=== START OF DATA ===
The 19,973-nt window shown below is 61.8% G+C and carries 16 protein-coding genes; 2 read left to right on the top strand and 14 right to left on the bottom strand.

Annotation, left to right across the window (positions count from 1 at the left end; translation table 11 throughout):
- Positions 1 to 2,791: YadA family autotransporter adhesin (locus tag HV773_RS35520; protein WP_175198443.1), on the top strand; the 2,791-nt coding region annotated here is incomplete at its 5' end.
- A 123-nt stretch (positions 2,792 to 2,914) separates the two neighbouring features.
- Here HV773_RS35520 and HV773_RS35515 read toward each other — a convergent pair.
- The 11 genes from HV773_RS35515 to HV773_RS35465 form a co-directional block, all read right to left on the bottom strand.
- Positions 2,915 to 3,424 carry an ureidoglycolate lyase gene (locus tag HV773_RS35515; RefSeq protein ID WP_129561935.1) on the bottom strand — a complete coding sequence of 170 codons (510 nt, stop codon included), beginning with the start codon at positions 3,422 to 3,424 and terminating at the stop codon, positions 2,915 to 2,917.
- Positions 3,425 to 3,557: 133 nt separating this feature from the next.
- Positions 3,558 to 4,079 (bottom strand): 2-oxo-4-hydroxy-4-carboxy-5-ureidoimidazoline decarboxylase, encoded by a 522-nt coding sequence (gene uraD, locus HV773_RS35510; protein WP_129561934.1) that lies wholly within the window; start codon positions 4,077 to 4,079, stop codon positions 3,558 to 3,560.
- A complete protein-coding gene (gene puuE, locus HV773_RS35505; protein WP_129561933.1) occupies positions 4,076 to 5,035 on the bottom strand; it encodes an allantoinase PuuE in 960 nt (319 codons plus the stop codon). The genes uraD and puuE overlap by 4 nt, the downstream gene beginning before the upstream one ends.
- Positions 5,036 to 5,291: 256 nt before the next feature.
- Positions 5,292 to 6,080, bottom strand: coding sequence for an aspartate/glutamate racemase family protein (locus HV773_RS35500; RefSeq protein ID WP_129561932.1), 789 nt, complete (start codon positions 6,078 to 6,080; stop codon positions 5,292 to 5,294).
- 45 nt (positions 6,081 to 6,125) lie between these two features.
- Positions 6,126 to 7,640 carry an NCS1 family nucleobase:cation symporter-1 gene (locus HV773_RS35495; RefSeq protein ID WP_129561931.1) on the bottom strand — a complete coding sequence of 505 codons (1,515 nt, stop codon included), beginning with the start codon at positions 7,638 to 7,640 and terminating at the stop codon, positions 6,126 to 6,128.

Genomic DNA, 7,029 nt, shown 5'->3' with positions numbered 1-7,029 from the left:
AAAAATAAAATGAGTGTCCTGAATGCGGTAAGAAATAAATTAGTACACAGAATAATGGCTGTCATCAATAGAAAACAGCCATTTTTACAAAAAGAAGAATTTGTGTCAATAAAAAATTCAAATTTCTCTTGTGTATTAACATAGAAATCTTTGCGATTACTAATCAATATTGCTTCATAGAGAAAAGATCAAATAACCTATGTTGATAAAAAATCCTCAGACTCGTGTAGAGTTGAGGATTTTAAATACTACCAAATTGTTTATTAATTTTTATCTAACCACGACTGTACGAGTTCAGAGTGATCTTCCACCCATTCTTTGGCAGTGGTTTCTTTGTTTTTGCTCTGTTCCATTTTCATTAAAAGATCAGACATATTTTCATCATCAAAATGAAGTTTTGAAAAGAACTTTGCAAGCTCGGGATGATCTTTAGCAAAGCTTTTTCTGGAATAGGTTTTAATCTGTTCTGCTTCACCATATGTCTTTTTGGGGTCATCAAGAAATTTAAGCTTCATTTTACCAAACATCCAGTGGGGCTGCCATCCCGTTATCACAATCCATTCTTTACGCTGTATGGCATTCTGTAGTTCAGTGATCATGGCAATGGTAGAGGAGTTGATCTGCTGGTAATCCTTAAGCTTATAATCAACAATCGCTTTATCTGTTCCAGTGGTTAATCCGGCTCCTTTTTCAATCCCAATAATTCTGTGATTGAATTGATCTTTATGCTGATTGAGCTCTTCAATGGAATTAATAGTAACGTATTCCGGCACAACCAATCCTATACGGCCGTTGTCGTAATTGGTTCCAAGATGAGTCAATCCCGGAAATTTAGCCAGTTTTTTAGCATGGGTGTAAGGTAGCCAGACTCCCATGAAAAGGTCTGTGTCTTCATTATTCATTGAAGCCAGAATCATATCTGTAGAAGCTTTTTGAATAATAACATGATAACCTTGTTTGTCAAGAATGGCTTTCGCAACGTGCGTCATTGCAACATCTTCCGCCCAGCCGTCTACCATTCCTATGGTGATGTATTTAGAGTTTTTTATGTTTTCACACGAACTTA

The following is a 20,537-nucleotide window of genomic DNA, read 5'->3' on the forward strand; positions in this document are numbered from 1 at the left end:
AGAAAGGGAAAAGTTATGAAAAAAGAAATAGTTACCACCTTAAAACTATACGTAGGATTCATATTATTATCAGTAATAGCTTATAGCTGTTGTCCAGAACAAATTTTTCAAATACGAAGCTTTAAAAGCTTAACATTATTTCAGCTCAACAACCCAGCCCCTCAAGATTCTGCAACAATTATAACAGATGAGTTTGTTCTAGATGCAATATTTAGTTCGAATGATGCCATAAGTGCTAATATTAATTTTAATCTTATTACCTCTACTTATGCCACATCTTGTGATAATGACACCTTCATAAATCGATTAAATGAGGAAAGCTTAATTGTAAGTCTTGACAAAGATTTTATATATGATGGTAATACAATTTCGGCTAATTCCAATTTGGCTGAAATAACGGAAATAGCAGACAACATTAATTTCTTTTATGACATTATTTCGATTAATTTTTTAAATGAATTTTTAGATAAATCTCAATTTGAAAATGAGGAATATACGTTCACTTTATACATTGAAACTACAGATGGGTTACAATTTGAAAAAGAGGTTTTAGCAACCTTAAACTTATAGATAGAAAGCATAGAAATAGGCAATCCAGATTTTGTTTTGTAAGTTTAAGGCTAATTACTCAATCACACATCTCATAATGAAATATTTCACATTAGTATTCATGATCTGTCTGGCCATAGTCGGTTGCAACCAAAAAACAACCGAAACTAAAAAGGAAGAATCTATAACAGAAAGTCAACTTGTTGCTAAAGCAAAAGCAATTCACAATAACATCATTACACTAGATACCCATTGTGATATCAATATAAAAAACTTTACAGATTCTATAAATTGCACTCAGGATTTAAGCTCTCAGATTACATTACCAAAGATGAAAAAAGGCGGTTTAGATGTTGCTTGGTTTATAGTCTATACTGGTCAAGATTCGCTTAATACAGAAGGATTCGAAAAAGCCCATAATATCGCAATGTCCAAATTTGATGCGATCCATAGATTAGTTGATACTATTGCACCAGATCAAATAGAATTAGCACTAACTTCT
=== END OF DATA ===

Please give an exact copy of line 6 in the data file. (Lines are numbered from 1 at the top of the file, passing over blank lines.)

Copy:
- The 11 genes from HV773_RS35515 to HV773_RS35465 form a co-directional block, all read right to left on the bottom strand.